Beginning this week Republicans get their wish to bring to TV the impeachment inquiry testimony of witnesses who earlier made depositions behind closed doors. Fasten your seatbelts, it is going to be a wild ride. We will now have a chance to look at the witnesses in their faces and hear what they saw and knew.  We, too, will have a chance to hear Trump’s defenders cross-examine. Failing to knock holes in witnesses’ testimony, watch them try to get your attention focused on some side issues not directly relevant to the core events driving the accusations. Expect witnesses to be subject to character assassination and accused of some presumed bias. Per Socrates: ”When the debate is lost, slander becomes the tool of the losers.”

For those who still have not made up their minds in advance, this is an opportunity to sit as if you are a juror in a grand jury. While the impeachment process will be voted upon by our elected representatives in the Senate and the House, they too will be following public opinion polls closely and may be swayed by them.  A nationwide poll by USC reported Nov 7 by the Los Angeles Times concluded that one-fourth of Americans have not made up their minds; 44% already support impeachment and 30% oppose impeachment.

Transcripts of those depositions and responses to cross-examination questions by the GOP are being or have already been released, but some are 300 pages long.  Given a nation so attuned to the visuals and audios of television, and not disposed to delving into wonky weeds of the written word, the impact of the TV hearings will go far to determine national sentiment. The open testimony will be reported and spun by cable media outlets that are slanted ideologically to the left or right.  Excerpts and sound bites chosen by the media outlets will be very influential in shaping opinions. Most will probably hear or see broadcasts of the evening news and will not be glued to C-Span or in-depth coverage provided by cable outlets. Social media will be on fire with truths and untruths.

Bet every dime you have that the real-time defense rebuttal will come from the mouths, tweets, and interviews of Donald Trump and his supporters. There will be many attempts as well to shift your attention to someone else’s accused wrongdoing, proven or not.  Donald Trump himself is already putting the blame for the scheme to force the Ukraine president to find dirt on the Bidens on his chief of staff, Mick Mulvaney, political donor and Trump loyalist Ambassador Sondland, and his personal attorney Rudy Guiliani. Groundwork and action occurred months before and after a July 25 telephone call in which Trump himself told the Ukraine president the favors he wanted and conditioned military aid and a White House visit on Ukraine’s president complying.  Trump may not have used the term “quid pro quo”, but what he said described bribery and extortion. Just asking a foreign leader to help in an election is also a crime under election laws.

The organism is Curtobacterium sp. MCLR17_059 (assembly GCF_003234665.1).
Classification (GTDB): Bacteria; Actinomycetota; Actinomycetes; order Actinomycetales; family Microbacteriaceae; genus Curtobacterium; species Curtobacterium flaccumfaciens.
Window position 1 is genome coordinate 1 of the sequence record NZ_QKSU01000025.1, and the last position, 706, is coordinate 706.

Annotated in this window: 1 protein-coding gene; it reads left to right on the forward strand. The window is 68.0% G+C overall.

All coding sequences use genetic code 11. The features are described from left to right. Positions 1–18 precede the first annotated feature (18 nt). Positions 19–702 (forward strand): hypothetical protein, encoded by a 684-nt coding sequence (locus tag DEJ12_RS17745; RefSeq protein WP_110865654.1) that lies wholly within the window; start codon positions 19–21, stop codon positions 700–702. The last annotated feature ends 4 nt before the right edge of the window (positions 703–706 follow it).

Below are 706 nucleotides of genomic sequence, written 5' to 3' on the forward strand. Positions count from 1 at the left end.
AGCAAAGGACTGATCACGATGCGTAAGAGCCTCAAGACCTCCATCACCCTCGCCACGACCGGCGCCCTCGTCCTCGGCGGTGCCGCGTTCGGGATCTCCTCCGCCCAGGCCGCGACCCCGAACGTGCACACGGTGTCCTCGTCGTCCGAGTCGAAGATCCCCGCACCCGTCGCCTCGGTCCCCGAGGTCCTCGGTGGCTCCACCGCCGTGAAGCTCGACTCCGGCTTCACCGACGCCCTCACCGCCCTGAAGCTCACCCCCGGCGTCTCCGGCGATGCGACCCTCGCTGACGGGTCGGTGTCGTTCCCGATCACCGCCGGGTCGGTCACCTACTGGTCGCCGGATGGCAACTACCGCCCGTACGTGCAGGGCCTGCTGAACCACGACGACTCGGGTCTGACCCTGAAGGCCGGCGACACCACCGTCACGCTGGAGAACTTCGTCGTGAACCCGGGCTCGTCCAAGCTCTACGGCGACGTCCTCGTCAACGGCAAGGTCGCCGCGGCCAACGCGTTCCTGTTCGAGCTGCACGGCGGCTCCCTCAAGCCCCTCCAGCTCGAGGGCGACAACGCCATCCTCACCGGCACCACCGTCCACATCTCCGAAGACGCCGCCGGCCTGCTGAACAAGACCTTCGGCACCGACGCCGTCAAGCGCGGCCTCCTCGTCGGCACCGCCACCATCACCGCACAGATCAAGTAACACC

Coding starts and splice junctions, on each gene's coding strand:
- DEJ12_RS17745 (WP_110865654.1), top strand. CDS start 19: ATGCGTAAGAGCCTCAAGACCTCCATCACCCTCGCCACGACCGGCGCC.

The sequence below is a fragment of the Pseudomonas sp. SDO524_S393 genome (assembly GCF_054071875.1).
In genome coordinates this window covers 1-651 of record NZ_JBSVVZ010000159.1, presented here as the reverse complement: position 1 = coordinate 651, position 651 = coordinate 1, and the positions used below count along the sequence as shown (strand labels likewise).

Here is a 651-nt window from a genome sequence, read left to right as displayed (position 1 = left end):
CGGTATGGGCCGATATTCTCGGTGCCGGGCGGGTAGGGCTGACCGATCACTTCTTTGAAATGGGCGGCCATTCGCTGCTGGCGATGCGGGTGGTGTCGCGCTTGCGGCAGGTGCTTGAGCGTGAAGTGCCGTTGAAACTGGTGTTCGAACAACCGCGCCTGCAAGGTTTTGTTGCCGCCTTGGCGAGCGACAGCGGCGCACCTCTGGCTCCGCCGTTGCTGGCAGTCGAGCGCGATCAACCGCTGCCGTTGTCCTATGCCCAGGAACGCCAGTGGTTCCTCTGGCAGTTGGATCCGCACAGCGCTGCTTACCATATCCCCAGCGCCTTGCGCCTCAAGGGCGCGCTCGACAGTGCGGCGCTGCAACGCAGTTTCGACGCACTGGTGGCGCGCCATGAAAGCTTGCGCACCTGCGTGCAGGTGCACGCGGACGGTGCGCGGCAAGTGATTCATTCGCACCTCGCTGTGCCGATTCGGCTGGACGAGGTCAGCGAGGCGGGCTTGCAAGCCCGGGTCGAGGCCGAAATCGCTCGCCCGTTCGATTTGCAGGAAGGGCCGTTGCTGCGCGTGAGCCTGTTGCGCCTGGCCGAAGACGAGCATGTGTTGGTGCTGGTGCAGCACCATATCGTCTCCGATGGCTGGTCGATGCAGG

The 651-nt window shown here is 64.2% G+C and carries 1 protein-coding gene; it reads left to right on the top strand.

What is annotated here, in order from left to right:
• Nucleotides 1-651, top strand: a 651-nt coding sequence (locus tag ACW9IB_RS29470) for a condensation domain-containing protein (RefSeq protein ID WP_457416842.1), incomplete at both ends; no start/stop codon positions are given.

Here is where we are now. We are still in the inquiry  (investigation) stage. Since no special counsel conducted the investigation in advance and made a report as happened in the Clinton/Nixon cases,  this current inquiry is more similar to a grand jury action conducted in secret to determine if the prosecution has a case and what charges are appropriate.  Unlike the usual grand jury procedure, open hearings in the House beginning this week will allow cross-examinations and representations by attorneys. Defense witnesses can be called with the approval of a majority of committee members. The Constitution limits reasons  (articles) to treason, bribery (extortion falls into this definition), and high crimes/misdemeanors that are not defined. Abuse of power has fit into this latter category of articles in prior impeachment endeavors. A court finding of guilty of a crime is not required. The House’s impeachment vote does not determine guilt or innocence. That trial will happen in the Senate.

What will be the impact on the 2020 election cycle is unknown at this stage, assuming the President is acquitted in a Senate trial as is likely and will not be removed before the 2020 November election. A conviction in the Senate requires a two-thirds vote and given the makeup in the Senate, all Democrats and twenty Republicans would be needed to remove him.  Impeachment in the House needs a simple majority that Democrats comfortably have. This will be the fourth impeachment process in 250 years, two of which ( Bill Clinton/Andrew Johnson) made it to the Senate for trial, and both ended in acquittal. Nixon resigned before any vote. By November 2020 other issues may be considered more important to voters, such as health care, economy, women’s choice,  and gun safety. For more, visit